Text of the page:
Deleting tickets to maintain compliance will cause irreversible loss of data. Instead, the original ticket should be retained but with any potential PII information scrubbed/anonymized as necessary. Admins should have simple ability to select which fields should/shouldn't be anonymized for each policy. This policy would need the ability to modify tickets in the 'closed' state to be fully effective.
- Anonymize [ticket fields] when [conditions] are met (configure like SLAs/triggers)
- Multi-select list of fields to anonymize when [conditions] are met. This could include 'smart' defaults like 'all' that would allow admins to efficiently exempt whichever fields they don't want scrubbed.
- Advanced > Regex matching - support automated data anonymization when custom patterns are met (same as credit card redaction works now). A 'tester' regex wizard that allows admins to see which ticket data would be affected prior to enabling them (same as automation previews) would make this more accessible to admins who don't have development resources. A more complex version would display a list of ticket data prior to anonymization that would require manual approval
Users should be able to easily download & export their Zendesk data in a portable format (i.e. .zip archive of .csv or .json files) with optional encryption password.
Data Deletion/Right to be Forgotten
Users should be able to submit deletion requests into an admin tool/interface. Manual requests of this nature are cumbersome to manage if they can't be initiated by the data subject directly.
- Allow users to manage their own data
- Multi-select list of user fields users can delete
- Allow users to manage their ticket history
- This relies on the ticket policy attached to each ticket in their history. Users can choose to delete their tickets, triggering the deletion policy attached to each on if it hasn't already run.
- A bulk delete option should be prominently displayed in the customer's ticket history for customers to initiate ticket deletion (subject to overriding retention policies enumerated on the individual tickets in the section above).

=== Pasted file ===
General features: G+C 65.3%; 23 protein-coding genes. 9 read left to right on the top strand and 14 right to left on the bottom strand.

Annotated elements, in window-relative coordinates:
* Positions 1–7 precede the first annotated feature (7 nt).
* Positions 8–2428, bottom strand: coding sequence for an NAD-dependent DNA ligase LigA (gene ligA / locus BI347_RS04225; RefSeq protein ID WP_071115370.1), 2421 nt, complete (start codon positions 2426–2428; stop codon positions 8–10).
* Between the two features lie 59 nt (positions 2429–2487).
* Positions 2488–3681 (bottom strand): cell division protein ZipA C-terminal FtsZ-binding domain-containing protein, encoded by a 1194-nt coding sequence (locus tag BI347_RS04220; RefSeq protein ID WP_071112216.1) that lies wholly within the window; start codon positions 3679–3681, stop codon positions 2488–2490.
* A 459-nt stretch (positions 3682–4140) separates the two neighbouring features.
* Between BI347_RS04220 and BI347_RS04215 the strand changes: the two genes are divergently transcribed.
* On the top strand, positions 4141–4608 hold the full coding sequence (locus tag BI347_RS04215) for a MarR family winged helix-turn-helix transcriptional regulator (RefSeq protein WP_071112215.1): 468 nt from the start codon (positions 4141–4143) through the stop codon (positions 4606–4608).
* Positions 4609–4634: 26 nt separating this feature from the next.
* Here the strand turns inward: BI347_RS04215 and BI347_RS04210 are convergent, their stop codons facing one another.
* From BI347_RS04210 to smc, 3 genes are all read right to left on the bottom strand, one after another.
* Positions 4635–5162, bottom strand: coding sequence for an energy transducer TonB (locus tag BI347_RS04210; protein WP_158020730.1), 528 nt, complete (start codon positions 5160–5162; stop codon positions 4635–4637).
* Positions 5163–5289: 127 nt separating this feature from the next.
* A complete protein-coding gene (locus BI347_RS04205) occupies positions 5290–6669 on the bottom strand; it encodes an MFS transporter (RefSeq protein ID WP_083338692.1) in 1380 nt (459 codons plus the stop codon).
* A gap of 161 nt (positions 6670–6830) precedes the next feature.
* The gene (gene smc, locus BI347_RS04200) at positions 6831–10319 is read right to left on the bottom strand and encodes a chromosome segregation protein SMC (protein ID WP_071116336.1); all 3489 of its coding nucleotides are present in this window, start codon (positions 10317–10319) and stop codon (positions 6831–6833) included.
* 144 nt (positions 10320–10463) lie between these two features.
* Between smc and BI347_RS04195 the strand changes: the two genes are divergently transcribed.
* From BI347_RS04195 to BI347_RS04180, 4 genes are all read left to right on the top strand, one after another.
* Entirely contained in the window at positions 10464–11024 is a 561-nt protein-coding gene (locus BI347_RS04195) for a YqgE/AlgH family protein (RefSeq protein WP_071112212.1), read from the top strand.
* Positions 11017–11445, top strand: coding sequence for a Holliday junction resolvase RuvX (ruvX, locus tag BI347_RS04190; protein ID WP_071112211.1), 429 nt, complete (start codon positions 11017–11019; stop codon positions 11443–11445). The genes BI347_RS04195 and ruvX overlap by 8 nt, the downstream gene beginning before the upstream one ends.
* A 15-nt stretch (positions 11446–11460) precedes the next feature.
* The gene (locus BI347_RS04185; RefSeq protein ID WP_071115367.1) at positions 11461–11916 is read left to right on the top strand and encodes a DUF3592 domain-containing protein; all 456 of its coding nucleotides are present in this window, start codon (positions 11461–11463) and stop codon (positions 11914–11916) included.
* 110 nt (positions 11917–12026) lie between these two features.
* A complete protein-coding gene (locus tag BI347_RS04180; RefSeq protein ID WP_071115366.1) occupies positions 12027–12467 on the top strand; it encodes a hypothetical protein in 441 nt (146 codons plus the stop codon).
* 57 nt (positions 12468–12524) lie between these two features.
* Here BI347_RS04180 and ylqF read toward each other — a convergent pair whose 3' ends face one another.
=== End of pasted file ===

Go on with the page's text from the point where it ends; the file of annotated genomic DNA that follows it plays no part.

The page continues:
The ticket event log is fairly robust as is, but 3 general additions would greatly enhance Zendesk auditing for compliance purposes:
- Full details in the audit log: (e.g. https://domain.zendesk.com/settings/account/audits?filter[source_id]=1234567&[source_type]=rule). Currently, it shows that changes were made when you hover over an entry, but you can't see what the full differential in the configuration changes (this is somewhat addressed in other places by trigger revision history).
- Ticket viewer history: A record of any event where a ticket was viewed - there's no current access log that I'm aware of. In case of a privacy event or data breach, knowing who has accessed a ticket is critical information.
- System config differentials: Understanding the day-to-day changes in a complex system of triggers, automations, macros, 3rd party apps, and more is nearly impossible. This is exacerbated when attempting to test new features & deploy them to production. Zendesk would benefit greatly from a robust change log & versioning process that's commonly used in code deployment. Enabling complex rule sets can be tricky and this functionality would allow for both better auditing and simpler reversion if errors are introduced during a big change. Manual rollback is extremely painful and can lead to cascading issues system-wide if not executed properly.
댓글을 남기려면 로그인하세요.